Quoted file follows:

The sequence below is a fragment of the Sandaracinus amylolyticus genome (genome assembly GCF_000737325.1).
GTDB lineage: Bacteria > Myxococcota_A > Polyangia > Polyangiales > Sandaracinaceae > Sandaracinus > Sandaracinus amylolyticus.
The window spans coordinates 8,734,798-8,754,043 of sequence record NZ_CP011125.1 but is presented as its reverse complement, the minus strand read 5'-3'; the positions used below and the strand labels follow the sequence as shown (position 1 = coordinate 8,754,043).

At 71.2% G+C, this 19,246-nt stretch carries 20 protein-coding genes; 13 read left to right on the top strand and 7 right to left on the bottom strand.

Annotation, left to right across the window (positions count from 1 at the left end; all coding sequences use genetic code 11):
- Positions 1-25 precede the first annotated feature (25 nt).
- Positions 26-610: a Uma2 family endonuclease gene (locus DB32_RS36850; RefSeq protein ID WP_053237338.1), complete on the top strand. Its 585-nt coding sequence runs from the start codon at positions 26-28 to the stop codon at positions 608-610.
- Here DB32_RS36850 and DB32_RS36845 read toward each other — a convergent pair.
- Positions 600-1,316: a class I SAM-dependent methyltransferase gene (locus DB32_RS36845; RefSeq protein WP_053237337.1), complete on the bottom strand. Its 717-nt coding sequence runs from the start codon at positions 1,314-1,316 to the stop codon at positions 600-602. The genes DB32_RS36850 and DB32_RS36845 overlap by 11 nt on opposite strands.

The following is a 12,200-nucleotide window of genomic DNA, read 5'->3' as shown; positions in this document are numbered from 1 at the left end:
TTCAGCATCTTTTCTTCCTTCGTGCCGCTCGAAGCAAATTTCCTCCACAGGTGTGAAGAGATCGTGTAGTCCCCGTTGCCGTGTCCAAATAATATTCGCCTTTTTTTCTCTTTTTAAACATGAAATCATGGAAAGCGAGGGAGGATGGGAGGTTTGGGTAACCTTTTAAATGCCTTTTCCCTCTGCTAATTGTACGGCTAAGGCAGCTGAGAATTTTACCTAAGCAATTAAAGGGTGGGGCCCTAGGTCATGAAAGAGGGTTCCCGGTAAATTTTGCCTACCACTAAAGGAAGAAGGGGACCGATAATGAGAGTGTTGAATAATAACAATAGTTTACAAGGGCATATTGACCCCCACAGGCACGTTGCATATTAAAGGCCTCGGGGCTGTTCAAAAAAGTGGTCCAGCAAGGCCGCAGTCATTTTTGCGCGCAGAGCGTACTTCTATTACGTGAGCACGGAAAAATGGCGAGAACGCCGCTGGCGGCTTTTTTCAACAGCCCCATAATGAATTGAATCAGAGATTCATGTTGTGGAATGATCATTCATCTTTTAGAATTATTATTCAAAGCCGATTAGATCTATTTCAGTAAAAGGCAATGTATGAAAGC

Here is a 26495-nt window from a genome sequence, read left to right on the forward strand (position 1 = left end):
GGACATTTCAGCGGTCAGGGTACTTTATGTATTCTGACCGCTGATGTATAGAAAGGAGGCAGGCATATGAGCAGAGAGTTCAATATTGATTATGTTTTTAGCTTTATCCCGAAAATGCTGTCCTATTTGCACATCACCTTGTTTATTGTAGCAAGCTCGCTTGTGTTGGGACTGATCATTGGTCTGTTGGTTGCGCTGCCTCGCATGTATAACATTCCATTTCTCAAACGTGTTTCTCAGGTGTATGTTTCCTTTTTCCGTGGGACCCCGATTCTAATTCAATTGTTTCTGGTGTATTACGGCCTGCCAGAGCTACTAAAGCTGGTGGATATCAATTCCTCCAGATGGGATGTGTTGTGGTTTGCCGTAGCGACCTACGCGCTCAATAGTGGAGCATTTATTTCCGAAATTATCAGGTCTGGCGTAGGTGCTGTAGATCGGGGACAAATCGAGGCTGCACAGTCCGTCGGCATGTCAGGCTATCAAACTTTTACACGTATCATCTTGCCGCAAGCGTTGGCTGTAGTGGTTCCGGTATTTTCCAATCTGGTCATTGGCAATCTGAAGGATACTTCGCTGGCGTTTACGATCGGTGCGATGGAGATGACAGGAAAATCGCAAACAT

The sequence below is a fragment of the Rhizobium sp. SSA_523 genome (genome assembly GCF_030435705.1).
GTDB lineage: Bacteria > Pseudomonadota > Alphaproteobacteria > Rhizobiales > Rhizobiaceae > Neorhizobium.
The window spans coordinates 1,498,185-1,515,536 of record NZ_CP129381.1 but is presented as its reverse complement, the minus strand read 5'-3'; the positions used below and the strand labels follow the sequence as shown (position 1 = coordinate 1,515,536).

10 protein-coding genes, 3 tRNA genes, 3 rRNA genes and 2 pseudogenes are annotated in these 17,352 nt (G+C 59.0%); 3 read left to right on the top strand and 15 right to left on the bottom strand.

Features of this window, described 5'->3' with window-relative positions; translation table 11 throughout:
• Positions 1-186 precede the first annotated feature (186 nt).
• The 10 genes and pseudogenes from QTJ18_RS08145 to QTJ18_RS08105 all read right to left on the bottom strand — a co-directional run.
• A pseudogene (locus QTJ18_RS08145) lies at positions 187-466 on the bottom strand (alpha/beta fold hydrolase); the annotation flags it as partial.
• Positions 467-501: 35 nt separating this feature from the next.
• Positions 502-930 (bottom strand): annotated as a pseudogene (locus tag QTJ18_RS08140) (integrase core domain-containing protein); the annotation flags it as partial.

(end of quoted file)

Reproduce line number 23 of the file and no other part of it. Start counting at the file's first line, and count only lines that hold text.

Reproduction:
• Positions 502-930 (bottom strand): annotated as a pseudogene (locus tag QTJ18_RS08140) (integrase core domain-containing protein); the annotation flags it as partial.